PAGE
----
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We're in the process of building an internal, Java-based RESTful web services application that exposes domain-specific data in XML format. We want to supplement the architecture and improve performance by leveraging a cache store. We expect to host the cache on separate but collocated servers, and since the web services are Java/Grails, a Java or HTTP API to the cache would be ideal.

As requests come in, unique URI's and their responses would be cached using a simple key/value convention, for example...

KEY                                            VALUE
http://prod1/financials/reports/JAN/2007   --> XML response of 50Mb
http://prod1/legal/sow/9004                --> XML response of 250Kb

Response values for a single request can be quite large, perhaps up to 200Mb, but could be as small as 1Kb. And the number of requests per day is small; not more than 1000, but averaging 250; we don't have a large number of consumers; again, it's an internal app.

We started looking at MongoDB as a potential cache store, but given that MongoDB has a max document size of 8 or 16Mb, we did not feel it was the best fit.

Based on the limited details I provided, any suggestions on other types of stores that could be suitable in this situation?

share|improve this question
    
50MB response? Is pagination an option? This scenario has a code smell to it IMO. – lobster1234 Nov 17 '11 at 18:11
    
Not really, this is a system-to-system interaction, not user-to-system. – user646584 Nov 17 '11 at 18:50
up vote 1 down vote accepted

The way I understand your question, you basically want to cache the files, i.e. you don't need to understand the files' contents, right?

In that case, you can use MongoDB's GridFS to cache the xml as a file. This way, you can smoothly stream the file in and out of the database. You could use the URI as a 'file name' and, well, that should do the job.

There are no (reasonable) file size limits and it is supported by most, if not all, of the drivers.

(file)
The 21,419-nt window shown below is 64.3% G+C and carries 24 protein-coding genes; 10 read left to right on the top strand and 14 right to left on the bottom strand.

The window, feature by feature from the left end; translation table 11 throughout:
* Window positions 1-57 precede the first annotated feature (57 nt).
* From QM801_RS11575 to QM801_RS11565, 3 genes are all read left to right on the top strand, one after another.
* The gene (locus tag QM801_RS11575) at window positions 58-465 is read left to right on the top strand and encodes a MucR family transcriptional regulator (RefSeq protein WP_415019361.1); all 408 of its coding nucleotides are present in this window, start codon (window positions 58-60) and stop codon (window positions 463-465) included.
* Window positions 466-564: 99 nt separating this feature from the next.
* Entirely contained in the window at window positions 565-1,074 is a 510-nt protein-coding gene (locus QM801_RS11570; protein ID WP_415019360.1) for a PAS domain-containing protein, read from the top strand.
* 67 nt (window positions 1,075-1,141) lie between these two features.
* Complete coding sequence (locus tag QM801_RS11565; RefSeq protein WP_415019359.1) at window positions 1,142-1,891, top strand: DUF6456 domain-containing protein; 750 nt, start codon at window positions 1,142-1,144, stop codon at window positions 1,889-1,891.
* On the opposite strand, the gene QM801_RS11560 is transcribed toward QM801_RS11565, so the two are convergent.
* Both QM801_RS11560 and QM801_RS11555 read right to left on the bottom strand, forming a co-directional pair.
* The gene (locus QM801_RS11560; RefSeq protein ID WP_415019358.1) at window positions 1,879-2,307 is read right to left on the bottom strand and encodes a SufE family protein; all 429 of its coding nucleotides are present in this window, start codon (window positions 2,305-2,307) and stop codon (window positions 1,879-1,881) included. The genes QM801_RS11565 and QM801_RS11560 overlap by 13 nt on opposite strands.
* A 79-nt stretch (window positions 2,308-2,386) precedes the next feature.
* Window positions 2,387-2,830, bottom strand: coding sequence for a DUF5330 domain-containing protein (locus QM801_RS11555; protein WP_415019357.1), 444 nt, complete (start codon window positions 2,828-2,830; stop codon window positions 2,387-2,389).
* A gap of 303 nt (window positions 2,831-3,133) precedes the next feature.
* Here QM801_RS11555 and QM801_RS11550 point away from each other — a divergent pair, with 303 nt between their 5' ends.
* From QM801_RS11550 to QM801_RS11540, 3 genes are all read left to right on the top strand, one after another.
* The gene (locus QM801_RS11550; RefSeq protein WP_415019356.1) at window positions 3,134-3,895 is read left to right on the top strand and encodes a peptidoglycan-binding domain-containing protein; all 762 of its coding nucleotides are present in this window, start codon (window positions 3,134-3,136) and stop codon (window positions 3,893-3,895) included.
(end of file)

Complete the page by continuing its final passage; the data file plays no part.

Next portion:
share|improve this answer
    
Yes, that's right, the response is arbitrary. Did not know about GridFS...what about cache stores that leverage memory more than disk? Should we look at Memcached? – user646584 Nov 17 '11 at 19:40
    
MongoDB is memory-centric, and tries to keep as much in memory as it can. In general, I think caching files of several hundred megabytes is a rather unusual requirement, and I'm convinced that MongoDB could do the job. There may be other options, potentially including memcached, but I'm not familiar with any. – mnemosyn Nov 17 '11 at 20:10
    
I'm just curious if GridFS uses RAM as much as it would for non-GridFS usage....and just to be clear on the file caching, it's not that we're caching physical files, a 100MB+ response could come from an aggregation of multiple data sources, and joining that much data takes time, so caching the result certainly does make sense for subsequent requests by avoiding the aggregation step. – user646584 Nov 17 '11 at 20:23
    
GridFS is implemented on top of MongoDB collections, it's pretty straightforward. I understand that you are caching the output of a computation; physical files, btw, could also be used for caching (but I don't see a reason to do so) – mnemosyn Nov 17 '11 at 20:55

Twitter's engineering team just blogged about their SpiderDuck project that does something like what you're describing. They use Cassandra and Scribe+HDFS for their backends.

http://engineering.twitter.com/2011/11/spiderduck-twitters-real-time-url.html

share|improve this answer
    
Looks like overkill, but looks interesting nonetheless – user646584 Nov 18 '11 at 0:23

The simplest solution here is just caching these pieces of data in a file system. You can use tmpfs to ensure everything is in the main memory or any normal file system if you want the size of your cache be larger than the memory you have. Don't worry, even in the latter case the OS kernel will efficiently cache everything that is used frequently in the main memory. Still you have to delete the old files via cron if you're using Linux.

It seems to be like an old school solution, but it could be simpler to implement and less error prone than many others.

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